Less certain is whether Castle & Cooke will achieve its goal of complete fossil fuel independence with only solar and wind power, which seems to be the plan.
A story in the current edition of Pacific Business News (it’s viewable only by print subscribers) details the company’s aggressive green energy effort – a 1.5-megawatt solar farm and up to 300 MWs of wind, most of it for export via underwater cable. But then there’s the big unanswered question: How will wind and solar energy be stored for use at night and when the wind isn’t blowing?
Baseload Energy Needed
One of our first posts to this blog ("Thinking Bigger: OTEC Power for Lanai") speculated that ocean thermal energy conversion (OTEC) could be the non-stop source of energy Lanai requires. Castle & Cooke’s wind and solar projects certainly are not to be discounted; they’re too big to ignore. But without reliable storage sufficient to meet the island’s needs, going totally green seems unlikely.
Storage technology is progressing, of course, and owner David Murdock may press ahead and install it regardless of cost and efficiency if it would get Lanai completely off oil. Going totally green would be a remarkable achievement and would fill his hotels with visitors on a quest for their own energy independence.
Mr. Murdock didn’t become a billionaire by ignoring costs and efficiency, but he also has been good at sniffing out opportunity when others missed the boat. That’s why we continue to urge him to take another look at OTEC, which could provide all the electrical energy and fresh water his island could want, and then some.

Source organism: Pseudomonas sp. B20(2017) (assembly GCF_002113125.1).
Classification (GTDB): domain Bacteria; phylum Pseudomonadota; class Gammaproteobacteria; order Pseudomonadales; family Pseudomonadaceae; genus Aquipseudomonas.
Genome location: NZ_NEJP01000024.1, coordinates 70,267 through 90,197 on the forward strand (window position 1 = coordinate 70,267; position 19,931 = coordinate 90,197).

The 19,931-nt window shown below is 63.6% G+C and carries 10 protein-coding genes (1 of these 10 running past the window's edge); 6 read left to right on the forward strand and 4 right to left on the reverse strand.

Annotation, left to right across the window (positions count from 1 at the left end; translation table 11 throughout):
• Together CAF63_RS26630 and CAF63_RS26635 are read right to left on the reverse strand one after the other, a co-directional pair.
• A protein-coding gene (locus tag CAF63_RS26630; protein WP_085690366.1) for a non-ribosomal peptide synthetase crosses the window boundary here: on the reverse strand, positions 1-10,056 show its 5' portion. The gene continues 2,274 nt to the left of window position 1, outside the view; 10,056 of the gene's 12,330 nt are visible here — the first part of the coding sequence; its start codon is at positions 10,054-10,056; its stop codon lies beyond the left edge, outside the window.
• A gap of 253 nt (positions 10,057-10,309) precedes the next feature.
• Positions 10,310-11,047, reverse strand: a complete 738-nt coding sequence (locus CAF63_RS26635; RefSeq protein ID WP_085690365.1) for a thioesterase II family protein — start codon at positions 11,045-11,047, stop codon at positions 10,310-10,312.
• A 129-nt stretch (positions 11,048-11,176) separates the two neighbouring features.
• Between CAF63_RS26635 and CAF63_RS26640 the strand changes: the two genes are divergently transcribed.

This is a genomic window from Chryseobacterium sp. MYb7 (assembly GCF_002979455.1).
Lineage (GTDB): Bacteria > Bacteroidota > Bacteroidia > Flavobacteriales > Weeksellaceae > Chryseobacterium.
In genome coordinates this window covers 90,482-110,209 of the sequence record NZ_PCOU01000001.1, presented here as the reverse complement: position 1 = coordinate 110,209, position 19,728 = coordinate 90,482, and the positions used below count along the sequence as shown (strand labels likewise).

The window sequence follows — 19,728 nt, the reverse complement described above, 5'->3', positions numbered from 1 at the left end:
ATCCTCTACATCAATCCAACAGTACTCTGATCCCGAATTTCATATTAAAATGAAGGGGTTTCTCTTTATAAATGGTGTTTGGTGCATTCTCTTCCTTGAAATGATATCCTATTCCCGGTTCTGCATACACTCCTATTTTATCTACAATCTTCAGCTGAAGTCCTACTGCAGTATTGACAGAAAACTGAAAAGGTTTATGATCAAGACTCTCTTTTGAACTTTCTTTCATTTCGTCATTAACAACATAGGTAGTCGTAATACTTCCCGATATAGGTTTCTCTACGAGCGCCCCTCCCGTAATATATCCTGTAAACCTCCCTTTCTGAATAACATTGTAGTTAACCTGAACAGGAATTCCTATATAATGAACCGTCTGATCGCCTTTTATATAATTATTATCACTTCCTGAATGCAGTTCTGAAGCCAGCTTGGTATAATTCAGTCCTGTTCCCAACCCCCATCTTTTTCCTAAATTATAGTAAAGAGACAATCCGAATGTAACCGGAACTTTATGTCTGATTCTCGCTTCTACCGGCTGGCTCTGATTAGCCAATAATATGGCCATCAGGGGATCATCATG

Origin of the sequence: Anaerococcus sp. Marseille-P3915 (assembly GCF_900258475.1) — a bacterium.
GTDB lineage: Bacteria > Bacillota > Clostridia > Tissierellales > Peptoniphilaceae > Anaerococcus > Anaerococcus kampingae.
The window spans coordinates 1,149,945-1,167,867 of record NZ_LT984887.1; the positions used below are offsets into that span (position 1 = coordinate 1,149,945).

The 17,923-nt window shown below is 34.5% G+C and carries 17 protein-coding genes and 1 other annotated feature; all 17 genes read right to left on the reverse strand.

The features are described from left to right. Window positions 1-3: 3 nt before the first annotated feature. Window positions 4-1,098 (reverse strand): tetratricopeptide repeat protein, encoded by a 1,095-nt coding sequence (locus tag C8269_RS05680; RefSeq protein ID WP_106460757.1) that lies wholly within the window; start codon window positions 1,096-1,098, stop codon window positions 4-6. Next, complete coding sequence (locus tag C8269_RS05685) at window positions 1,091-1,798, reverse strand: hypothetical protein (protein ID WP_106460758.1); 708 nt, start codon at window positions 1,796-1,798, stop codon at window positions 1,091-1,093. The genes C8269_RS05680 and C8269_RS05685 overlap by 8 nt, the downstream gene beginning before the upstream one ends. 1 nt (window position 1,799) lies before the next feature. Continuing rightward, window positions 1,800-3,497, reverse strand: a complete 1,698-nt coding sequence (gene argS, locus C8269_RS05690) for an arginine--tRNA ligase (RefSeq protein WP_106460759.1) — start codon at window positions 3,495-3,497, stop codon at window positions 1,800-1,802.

Safe vs. Innovative
We’ve run this idea up the flagpole several times – both here and within Castle & Cooke in meetings and by phone, email and letter – without getting anywhere, and here’s why we think that’s so: Mr. Murdock likes to own things he can taste and touch – pineapples and bananas, truck chassis, housing developments, brick manufacturing plants, hotels and resorts, golf courses, horse and cattle ranches, airport hangers, land-based energy projects and land, including the island of Lanai itself.
OTEC? It’s too watery, too remote, too strange and yes – it’s undoubtedly too new. Thing is, OTEC has so much potential to revolutionize Lanai, Hawaii and the planet’s energy supply that ignoring it is like dismissing the Wright brothers’ invention.
As we said back in March, this could be an unbelievable legacy for Mr. Murdock – maybe even the Johnny Appleseed of OTEC and purveyor of clean energy around the world.
If anybody reading this considers Mr. Murdock a Facebook friend (heh), send him a note about OTEC’s potential for his favorite island. Strange or not, this technology could be the key to Lanai truly becoming Hawaii's Green Island.